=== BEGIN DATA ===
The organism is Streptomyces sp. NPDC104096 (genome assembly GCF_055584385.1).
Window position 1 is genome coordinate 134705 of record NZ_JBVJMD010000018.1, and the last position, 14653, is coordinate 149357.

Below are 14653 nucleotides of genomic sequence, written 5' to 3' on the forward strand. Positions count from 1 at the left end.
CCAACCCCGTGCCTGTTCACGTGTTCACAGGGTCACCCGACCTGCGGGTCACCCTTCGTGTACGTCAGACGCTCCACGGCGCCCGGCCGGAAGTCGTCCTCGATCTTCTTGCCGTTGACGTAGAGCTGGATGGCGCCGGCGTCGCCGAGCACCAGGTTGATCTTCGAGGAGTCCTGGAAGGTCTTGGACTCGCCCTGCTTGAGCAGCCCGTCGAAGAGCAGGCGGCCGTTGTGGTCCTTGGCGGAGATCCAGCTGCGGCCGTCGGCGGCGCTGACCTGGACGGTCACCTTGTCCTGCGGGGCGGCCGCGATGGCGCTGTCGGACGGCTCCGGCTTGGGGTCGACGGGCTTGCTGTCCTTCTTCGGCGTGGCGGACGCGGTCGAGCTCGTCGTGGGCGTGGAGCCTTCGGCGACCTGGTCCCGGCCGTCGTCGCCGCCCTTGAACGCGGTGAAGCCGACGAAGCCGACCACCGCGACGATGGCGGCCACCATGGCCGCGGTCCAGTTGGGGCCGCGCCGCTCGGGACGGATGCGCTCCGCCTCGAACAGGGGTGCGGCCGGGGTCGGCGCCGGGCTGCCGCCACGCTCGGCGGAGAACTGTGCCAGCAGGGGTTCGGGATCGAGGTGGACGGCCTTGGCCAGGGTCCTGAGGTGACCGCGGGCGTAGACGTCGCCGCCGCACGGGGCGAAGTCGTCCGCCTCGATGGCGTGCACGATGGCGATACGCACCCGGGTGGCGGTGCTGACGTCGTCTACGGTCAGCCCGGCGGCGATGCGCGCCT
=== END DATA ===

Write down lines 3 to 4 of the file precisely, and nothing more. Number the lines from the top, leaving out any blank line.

Below are 14653 nucleotides of genomic sequence, written 5' to 3' on the forward strand. Positions count from 1 at the left end.
CCAACCCCGTGCCTGTTCACGTGTTCACAGGGTCACCCGACCTGCGGGTCACCCTTCGTGTACGTCAGACGCTCCACGGCGCCCGGCCGGAAGTCGTCCTCGATCTTCTTGCCGTTGACGTAGAGCTGGATGGCGCCGGCGTCGCCGAGCACCAGGTTGATCTTCGAGGAGTCCTGGAAGGTCTTGGACTCGCCCTGCTTGAGCAGCCCGTCGAAGAGCAGGCGGCCGTTGTGGTCCTTGGCGGAGATCCAGCTGCGGCCGTCGGCGGCGCTGACCTGGACGGTCACCTTGTCCTGCGGGGCGGCCGCGATGGCGCTGTCGGACGGCTCCGGCTTGGGGTCGACGGGCTTGCTGTCCTTCTTCGGCGTGGCGGACGCGGTCGAGCTCGTCGTGGGCGTGGAGCCTTCGGCGACCTGGTCCCGGCCGTCGTCGCCGCCCTTGAACGCGGTGAAGCCGACGAAGCCGACCACCGCGACGATGGCGGCCACCATGGCCGCGGTCCAGTTGGGGCCGCGCCGCTCGGGACGGATGCGCTCCGCCTCGAACAGGGGTGCGGCCGGGGTCGGCGCCGGGCTGCCGCCACGCTCGGCGGAGAACTGTGCCAGCAGGGGTTCGGGATCGAGGTGGACGGCCTTGGCCAGGGTCCTGAGGTGACCGCGGGCGTAGACGTCGCCGCCGCACGGGGCGAAGTCGTCCGCCTCGATGGCGTGCACGATGGCGATACGCACCCGGGTGGCGGTGCTGACGTCGTCTACGGTCAGCCCGGCGGCGATGCGCGCCT